About 15 years ago a three-year old girl called in on the 9-1-1 emergency line in Sault Ste. Marie.
The girl's father had a seizure and thankfully he had just taught her to dial 9-1-1 using the television remote the day before.
The call came in to Joan Wyatt, the on-shift ambulance communication officer, or 9-1-1 operator, at the Sault Central Ambulance Communication Centre (SCACC).
Wyatt was able to coach the girl to first get her baby sibling off the couch into a safe position, and then helped the ambulance locate the family by asking the toddler if the ambulance sirens were getting louder or quieter as they drove around her area.
The father was saved and after he recovered he brought the daughter in to meet Wyatt and the paramedics that worked with her to save his life.
April 9-15 was National Public Safety Telecommunicators Week and in honor of that SooToday went to SCACC to hear about what some of our local 9-1-1 operators go through.
From food trays to phone calls
Wyatt has been a 911 operator in Sault Ste. Marie since 1980.
“My brother likes to tell people that I took the call when Mary when into labour with Jesus,” said Wyatt, the most senior ambulance communication officer, or 9-1-1 operator, in the city.
When someone dials 9-1-1 in-town, the call first goes to a switchboard operator who asks 'Do you need police, fire, or ambulance?'
If a person requires an ambulance the calls go to SCACC, which covers a 75,000-square-km area surrounding Sault Ste. Marie - from as far east as Serpent River and Elliot Lake, and as far north and west as White River and Hornepayne.
Last year, the centre dispatched 24,640 calls.
When she first started she was working at the cafeteria in the hospital but hated it and some paramedics that ate there suggested she get certified as a radio operator and in first aid so she could apply.
“For most people I think that’s what it is - you fall into this by accident. I don’t think anyone ever grows up and says they want to answer the phone to screaming hysterical people for the rest of their life,” she said.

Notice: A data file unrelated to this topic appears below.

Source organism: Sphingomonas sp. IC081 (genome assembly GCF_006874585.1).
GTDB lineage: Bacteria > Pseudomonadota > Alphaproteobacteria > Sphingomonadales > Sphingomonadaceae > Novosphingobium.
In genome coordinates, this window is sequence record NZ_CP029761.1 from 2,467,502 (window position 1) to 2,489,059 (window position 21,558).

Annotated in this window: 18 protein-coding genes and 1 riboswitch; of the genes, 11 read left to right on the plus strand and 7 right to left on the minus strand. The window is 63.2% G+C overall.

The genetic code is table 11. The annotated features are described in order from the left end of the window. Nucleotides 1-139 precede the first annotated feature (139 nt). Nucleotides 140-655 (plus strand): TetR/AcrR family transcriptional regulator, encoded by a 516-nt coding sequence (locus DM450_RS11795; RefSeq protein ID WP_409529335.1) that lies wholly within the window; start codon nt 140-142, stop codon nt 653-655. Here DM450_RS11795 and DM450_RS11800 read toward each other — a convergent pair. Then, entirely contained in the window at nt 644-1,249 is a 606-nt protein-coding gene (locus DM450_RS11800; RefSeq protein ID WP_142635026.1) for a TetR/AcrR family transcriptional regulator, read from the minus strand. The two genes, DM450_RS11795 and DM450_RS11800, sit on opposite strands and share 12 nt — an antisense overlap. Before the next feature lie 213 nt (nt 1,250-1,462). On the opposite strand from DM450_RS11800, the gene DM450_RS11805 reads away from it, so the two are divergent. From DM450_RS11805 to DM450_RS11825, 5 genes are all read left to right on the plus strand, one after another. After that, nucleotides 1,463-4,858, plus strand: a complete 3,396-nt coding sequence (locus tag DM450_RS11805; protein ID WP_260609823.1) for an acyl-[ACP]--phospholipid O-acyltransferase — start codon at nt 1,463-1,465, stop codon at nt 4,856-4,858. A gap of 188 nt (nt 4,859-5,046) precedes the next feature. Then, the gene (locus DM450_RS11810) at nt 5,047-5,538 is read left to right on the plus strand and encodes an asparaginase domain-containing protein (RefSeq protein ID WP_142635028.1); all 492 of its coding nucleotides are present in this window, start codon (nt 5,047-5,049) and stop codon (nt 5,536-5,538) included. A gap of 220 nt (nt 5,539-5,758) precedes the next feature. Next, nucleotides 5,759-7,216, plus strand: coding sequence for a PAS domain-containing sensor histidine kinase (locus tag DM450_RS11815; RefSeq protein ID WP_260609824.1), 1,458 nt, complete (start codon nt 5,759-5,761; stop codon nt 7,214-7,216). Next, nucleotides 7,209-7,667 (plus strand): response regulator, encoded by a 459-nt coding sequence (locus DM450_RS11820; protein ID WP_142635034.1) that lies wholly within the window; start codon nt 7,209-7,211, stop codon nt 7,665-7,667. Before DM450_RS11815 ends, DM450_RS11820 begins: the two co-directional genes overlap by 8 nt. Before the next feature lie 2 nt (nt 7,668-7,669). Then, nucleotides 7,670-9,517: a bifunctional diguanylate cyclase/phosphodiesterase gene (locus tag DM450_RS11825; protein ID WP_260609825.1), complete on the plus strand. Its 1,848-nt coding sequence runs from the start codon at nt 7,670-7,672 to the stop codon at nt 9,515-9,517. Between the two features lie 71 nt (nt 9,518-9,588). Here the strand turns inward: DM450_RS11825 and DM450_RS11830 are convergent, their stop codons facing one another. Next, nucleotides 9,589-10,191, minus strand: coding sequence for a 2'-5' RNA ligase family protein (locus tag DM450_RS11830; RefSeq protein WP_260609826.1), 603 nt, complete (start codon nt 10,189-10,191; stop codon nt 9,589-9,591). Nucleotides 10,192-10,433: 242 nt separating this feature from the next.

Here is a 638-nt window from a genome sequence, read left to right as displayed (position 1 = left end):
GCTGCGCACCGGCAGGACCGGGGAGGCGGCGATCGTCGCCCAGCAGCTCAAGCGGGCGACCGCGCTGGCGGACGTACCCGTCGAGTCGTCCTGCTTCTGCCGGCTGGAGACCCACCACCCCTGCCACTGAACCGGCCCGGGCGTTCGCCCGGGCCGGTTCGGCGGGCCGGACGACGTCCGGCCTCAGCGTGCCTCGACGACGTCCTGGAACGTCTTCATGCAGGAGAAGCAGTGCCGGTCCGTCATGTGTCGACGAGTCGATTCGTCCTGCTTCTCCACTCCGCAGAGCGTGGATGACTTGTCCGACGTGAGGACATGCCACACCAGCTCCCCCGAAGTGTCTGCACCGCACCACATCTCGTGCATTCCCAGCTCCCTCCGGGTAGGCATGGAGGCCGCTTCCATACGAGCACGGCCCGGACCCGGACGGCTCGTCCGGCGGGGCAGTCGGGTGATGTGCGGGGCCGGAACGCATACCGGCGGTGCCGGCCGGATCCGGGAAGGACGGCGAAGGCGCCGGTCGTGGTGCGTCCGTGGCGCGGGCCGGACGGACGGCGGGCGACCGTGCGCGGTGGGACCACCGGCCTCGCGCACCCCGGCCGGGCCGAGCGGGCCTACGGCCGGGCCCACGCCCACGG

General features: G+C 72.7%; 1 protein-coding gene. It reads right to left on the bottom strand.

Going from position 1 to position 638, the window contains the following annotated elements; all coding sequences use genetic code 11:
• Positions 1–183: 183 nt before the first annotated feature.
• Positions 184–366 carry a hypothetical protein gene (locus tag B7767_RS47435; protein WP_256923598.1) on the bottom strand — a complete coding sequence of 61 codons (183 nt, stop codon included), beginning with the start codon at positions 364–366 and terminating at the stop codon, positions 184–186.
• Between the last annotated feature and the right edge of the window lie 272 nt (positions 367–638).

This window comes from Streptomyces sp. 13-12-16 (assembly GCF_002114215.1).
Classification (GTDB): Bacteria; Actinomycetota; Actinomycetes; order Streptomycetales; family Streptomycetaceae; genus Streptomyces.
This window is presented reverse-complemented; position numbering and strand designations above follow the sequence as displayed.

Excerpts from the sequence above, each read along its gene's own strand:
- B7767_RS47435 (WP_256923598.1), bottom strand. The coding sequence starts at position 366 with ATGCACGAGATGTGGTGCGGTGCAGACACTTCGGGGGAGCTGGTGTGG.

Throughout her 37-year career, Wyatt’s seen it all.
Wyatt remembers her first shift back after her maternity leave when she had her daughter - she received an emergency call for a ‘crib death’.
“That night I must have called my husband 500 times getting him to check the baby. Those are the calls you don’t forget, everyone has them,” she said.
Some calls, although of course serious, can be quite funny in retrospect, like a call Wyatt’s coworker Brad McClelland received after a child swallowed a handful of pocket change.
“The dad wouldn’t listen to first aid instruction and kept hitting him on the back. Every now and then you’d hear ‘there’s a nickel’, ‘there’s a dime’, ‘now a quarter’, until it was all out,” he said.
A big responsibility
The types of emergency situations that 911 operators find themselves dispatching for mean that they are held to high standard of conduct and if they make even a small mistake they can face big consequences.
In the early 1980s, Wyatt was subpoenaed to testify in a case where a woman had been assaulted and had then dialled 9-1-1 and passed out during the call.
Wyatt’s in-court testimony was used to corroborate the story of the victim.
Her manager at the time told her it was the first case of an Ontario 9-1-1 operator having to testify in court regarding a call however the operators now say its something that is constantly looming over their day-to-day work.
They talk about one story where 9-1-1 operators in another area mistakenly thought that a man who slurred because of his diabetes was drunk and, because he was then perceived as a threat, paramedics waited to help him until police arrived for their safety and because of that extra delay, he suffered medical consequences.
The 9-1-1 operators in the story were held liable for their misdiagnosis.
Frequent flyers and magic words
In order to prevent them from making a major mistake, and possibly terminated or jailed, operators in 2017 are more scripted and structured in how they dispatch calls, however, their strict adherence to rules are sometimes taken advantage of by people looking to abuse services.
SCACC call them ‘frequent flyers’ – people who are not in an emergency medical situation but frequently call 9-1-1 so that ambulances will take them to the hospital for some non emergency reason - perhaps just for a warm meal - or even just to get a lift across town.